Although the data gathered by the FDA are not powered to provide "clear answers," there is "a trend" of some drugs being worse than others in terms of suicidality risk, said Dr Cipriani. "The one-size-fits-all approach is misleading." The evidence suggests that sertraline and fluoxetine are not associated with an increased risk for suicidality, she added.

What is becoming clear from the research, said Dr Cipriani, is that children with MDD significantly differ from adults with depression. In children, the brain is still developing, and the clinical features of depression in children are different from those in adults.

"In adults, mainly in the elderly, depression is a lot about mood, while in young people, it's a lot about irritability and difficulty with concentration," said Dr Cipriani. "We tend to call it all depression and assume that the same drugs work for young people."

A main problem is lack of knowledge about the pathophysiology of the disorder and identifying markers. "We don't have hard outcomes to test a treatment."

A question plaguing trials of antidepressants -- among adults as well as children -- is the high placebo response rate. According to Dr Cipriani, 50% to 60% of patients respond to an antidepressant, and approximately 40% respond to placebo, so the "added value" is roughly 10% to 15%.

The placebo response has increased during the years -- it was approximately 20% in the 1980s -- probably because of methodologic differences in trials. One example would be differences regarding the inclusion of less severe patients, who tend to respond more to placebo.

"But in real practice, we don't use a placebo," said Dr Cipriani.

Childhood depression is "a huge problem" that is growing, according to Dr Cipriani. Approximately 3% of children younger than 12 years have major depression, as do 6% of persons 13 to 18 years old…

In an accompanying editorial, Jon Jureidini, MD, a child psychiatrist at the University of Adelaide and Women's and Children's Hospital, in Adelaide, Australia, writes that the evidence for the use of antidepressants in children is even weaker than the current study suggests.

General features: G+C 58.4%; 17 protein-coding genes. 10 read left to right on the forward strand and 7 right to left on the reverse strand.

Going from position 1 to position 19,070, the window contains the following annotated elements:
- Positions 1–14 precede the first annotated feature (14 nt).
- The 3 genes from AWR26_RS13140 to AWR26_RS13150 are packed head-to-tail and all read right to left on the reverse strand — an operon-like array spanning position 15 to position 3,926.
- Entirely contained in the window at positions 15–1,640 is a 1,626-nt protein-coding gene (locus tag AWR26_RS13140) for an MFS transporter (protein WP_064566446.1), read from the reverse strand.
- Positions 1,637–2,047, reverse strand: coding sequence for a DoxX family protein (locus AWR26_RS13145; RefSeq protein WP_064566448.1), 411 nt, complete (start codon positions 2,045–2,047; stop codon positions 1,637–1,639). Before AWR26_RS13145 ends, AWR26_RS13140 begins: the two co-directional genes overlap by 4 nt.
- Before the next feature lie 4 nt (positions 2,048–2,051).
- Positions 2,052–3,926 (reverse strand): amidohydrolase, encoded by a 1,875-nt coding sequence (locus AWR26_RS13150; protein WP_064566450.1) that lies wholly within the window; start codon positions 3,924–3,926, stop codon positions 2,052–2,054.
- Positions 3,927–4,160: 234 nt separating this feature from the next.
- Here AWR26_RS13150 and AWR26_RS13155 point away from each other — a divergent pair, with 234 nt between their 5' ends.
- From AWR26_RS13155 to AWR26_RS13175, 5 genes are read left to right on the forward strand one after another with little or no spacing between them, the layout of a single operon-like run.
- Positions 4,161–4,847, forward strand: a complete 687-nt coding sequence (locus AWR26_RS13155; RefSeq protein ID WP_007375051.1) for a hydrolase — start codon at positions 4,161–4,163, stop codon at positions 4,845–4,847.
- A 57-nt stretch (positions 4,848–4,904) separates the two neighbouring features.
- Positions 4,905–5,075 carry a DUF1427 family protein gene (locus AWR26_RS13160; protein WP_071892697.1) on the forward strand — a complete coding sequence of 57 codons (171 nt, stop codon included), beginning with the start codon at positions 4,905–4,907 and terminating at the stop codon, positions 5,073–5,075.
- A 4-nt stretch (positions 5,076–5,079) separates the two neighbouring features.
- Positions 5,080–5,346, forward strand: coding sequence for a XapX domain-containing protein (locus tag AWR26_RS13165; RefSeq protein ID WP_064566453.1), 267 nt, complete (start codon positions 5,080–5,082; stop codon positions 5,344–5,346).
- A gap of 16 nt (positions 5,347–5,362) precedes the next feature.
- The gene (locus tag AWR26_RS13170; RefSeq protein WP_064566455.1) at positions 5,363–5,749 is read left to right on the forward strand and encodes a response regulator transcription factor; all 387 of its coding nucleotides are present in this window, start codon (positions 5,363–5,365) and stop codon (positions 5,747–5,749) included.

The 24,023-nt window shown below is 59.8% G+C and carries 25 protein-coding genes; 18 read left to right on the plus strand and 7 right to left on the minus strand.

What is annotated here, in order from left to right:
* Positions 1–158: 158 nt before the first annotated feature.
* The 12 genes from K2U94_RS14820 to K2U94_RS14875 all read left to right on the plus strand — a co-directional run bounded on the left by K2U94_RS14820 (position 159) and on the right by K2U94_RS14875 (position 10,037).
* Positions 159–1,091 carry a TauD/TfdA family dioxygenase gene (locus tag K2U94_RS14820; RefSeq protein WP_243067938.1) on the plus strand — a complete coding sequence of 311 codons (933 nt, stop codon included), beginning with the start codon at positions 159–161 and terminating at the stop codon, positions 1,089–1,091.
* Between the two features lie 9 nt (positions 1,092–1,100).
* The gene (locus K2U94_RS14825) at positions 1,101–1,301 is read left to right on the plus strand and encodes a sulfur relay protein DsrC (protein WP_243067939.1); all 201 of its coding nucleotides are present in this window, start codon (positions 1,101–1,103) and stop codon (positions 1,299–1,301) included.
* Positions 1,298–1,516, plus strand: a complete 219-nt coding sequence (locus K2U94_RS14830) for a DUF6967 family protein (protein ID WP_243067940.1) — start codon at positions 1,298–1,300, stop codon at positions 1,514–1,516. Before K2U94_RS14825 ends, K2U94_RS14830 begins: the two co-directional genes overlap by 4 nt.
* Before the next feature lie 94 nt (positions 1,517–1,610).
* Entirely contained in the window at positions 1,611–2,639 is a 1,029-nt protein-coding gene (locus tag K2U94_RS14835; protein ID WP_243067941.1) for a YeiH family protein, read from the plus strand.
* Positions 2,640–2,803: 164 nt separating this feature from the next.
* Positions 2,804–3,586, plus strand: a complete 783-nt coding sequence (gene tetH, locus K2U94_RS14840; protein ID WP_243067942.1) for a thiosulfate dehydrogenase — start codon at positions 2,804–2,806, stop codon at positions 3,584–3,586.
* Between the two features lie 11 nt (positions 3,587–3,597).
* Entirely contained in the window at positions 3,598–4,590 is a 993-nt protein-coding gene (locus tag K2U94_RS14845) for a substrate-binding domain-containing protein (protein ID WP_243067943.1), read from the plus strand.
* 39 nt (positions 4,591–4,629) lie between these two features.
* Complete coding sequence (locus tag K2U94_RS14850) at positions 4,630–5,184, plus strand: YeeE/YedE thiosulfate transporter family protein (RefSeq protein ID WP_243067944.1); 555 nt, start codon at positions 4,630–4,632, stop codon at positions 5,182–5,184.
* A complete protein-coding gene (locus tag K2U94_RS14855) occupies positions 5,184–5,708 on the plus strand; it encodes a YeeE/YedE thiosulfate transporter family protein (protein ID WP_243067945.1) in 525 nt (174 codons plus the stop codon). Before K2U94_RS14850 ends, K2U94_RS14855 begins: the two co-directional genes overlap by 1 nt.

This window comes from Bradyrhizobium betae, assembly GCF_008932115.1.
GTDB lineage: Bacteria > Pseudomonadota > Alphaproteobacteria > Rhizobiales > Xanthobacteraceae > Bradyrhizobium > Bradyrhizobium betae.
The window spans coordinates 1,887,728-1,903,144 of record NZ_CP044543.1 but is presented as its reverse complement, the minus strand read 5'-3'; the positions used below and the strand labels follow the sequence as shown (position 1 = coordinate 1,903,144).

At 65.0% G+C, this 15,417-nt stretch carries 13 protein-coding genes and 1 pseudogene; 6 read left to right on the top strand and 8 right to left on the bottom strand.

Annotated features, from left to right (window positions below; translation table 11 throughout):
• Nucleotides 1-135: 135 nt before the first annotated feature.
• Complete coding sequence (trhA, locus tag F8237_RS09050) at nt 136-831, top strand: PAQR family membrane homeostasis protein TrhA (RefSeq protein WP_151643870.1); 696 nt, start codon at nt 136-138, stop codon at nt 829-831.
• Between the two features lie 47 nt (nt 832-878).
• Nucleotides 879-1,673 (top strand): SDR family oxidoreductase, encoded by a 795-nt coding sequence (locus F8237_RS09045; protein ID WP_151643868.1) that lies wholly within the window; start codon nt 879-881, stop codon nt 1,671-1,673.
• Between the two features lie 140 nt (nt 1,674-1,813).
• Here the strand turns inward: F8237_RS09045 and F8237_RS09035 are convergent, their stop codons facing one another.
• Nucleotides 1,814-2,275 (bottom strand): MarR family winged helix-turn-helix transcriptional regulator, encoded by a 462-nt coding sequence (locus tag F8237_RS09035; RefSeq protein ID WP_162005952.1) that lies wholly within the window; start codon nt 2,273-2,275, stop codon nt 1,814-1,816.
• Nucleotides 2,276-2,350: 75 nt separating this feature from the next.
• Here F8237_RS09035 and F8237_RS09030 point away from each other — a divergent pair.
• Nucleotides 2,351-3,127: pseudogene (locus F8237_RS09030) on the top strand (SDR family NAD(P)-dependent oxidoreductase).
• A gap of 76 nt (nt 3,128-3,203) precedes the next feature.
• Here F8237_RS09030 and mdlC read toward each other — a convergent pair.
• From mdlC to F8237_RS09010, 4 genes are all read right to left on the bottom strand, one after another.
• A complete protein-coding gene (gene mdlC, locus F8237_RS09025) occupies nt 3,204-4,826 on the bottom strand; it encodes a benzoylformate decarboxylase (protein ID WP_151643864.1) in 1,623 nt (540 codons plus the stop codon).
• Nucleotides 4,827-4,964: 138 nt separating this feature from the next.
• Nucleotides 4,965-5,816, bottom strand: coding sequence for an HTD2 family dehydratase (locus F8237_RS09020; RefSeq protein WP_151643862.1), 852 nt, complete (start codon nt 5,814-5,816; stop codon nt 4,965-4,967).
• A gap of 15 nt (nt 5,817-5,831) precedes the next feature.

"The data that the authors were working from was what were available in published articles and clinical study reports," Dr Jureidini told Medscape Medical News. "Unless you have access to individual patient-level data, you can't be confident that what's in those tables and spreadsheets that these authors had to work from is actually an accurate representation of what was found."

From his own research, Dr Jureidini has learned that "adverse events are underreported, and some outcome measures are distorted."

One problem is that pharmaceutical companies carry out some of the clinical trials; therefore, these companies "control the flow of information," he said.

Another problem is that clinicians are often convinced that these medicines do work, he added…
What is particularly bothersome, said Dr Jureidini, is that although these drugs are not first-line therapy, "the idea seems to be that you give the antidepressants anyway," he said. "That's just bad medicine; if they're not good drugs, then you should avoid giving them."

An antidepressant in a child usually should be used only in the inpatient setting, said Dr Jureidini.

He himself has not initiated antidepressant therapy in a child more than once or twice in the past 5 years. However, it is not uncommon for him to assume care for a child who is already receiving an antidepressant, "and I wouldn't necessarily stop that."

In the absence of available psychotherapy, clinicians can take other nondrug approaches to treat a child with depressive symptoms.

One is to look for a better explanation for the symptoms than to just call it major depression. "Very often, symptoms are caused by life circumstances, and sometimes those life circumstances can be addressed in a way that resolves the symptoms."…

It might be a matter of helping the child to make sense of what he or she is feeling. For example, he or she might still be grieving from the loss of a beloved grandmother.

Dr Jureidini pointed out that depression usually lasts weeks, not months.

Does he believe the use of antidepressants in children will diminish significantly in response to this new study? "I hope so, but probably not."

He sees 2 factors standing in the way of getting the message across: pharmaceutical marketing, and key opinion leaders.

"In any community, particularly in North America, you find senior, often academic child psychiatrists and others who are enthusiastic prescribers of antidepressants and who will influence the prescribing pattern of many other doctors."

Dr Jureidini anticipates that "prominent figures" will "stand up and say either publicly or within their academic communities that this paper is misleading, that antidepressants save lives, and that we should all continue prescribing them."